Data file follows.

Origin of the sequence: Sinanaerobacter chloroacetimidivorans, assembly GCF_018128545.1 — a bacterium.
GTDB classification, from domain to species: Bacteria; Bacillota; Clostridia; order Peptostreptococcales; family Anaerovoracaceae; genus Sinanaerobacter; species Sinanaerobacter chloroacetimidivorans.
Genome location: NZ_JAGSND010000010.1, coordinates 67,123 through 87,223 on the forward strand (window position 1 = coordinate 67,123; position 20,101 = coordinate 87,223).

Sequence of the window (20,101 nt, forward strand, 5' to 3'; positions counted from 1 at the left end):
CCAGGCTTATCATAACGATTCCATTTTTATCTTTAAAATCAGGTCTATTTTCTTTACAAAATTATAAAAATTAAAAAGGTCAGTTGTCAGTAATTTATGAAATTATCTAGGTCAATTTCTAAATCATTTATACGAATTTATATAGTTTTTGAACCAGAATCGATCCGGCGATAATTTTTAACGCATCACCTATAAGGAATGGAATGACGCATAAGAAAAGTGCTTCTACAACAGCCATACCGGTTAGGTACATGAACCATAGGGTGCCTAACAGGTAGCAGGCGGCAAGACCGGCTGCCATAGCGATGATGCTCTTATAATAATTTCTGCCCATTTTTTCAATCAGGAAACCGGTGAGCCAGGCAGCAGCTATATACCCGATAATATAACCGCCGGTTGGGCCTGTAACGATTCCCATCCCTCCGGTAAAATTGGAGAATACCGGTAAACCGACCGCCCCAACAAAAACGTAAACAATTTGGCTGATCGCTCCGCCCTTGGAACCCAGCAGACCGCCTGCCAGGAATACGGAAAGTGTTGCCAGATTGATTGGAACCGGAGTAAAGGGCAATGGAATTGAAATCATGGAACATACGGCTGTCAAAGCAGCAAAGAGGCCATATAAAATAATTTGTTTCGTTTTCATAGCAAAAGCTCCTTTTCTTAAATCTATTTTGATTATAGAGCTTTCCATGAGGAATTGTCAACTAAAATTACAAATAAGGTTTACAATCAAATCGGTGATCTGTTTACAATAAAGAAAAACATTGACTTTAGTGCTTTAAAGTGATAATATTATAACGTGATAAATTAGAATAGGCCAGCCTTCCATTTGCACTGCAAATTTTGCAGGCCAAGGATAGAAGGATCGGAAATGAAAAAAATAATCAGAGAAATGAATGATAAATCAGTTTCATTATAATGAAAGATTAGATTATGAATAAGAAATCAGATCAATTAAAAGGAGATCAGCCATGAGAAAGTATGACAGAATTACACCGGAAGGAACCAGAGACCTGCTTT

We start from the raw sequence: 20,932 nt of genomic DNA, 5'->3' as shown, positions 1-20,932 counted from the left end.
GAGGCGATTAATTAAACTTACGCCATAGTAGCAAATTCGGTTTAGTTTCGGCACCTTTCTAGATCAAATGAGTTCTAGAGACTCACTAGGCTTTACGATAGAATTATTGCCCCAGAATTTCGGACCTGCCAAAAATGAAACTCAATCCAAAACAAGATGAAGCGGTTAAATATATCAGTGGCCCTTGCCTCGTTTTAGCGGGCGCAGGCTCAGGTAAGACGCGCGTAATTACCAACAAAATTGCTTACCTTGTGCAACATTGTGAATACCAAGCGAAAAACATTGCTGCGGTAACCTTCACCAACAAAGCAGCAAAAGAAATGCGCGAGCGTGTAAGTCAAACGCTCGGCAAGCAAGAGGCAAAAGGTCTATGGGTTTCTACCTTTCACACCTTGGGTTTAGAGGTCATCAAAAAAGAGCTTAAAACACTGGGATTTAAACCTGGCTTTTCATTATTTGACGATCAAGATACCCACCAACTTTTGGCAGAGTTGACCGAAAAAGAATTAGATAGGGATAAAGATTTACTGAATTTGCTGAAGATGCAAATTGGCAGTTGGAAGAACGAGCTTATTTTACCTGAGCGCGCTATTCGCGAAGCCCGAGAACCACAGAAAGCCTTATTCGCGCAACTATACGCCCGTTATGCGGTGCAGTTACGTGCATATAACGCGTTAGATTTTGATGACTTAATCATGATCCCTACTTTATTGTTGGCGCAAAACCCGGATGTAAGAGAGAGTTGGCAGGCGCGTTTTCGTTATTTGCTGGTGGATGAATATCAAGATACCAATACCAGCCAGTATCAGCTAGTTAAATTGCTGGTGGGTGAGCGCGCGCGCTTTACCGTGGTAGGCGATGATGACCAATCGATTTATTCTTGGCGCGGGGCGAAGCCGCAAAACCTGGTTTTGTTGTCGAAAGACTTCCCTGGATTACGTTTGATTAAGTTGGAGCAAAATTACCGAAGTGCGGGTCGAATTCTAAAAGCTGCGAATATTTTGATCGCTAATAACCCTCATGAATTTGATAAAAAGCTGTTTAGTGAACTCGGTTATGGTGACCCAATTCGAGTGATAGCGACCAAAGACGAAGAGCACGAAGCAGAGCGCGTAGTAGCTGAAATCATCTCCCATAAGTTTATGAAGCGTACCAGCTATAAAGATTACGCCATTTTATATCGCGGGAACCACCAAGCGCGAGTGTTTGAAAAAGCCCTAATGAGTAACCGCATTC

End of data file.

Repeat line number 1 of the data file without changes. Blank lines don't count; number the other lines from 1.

Origin of the sequence: Sinanaerobacter chloroacetimidivorans, assembly GCF_018128545.1 — a bacterium.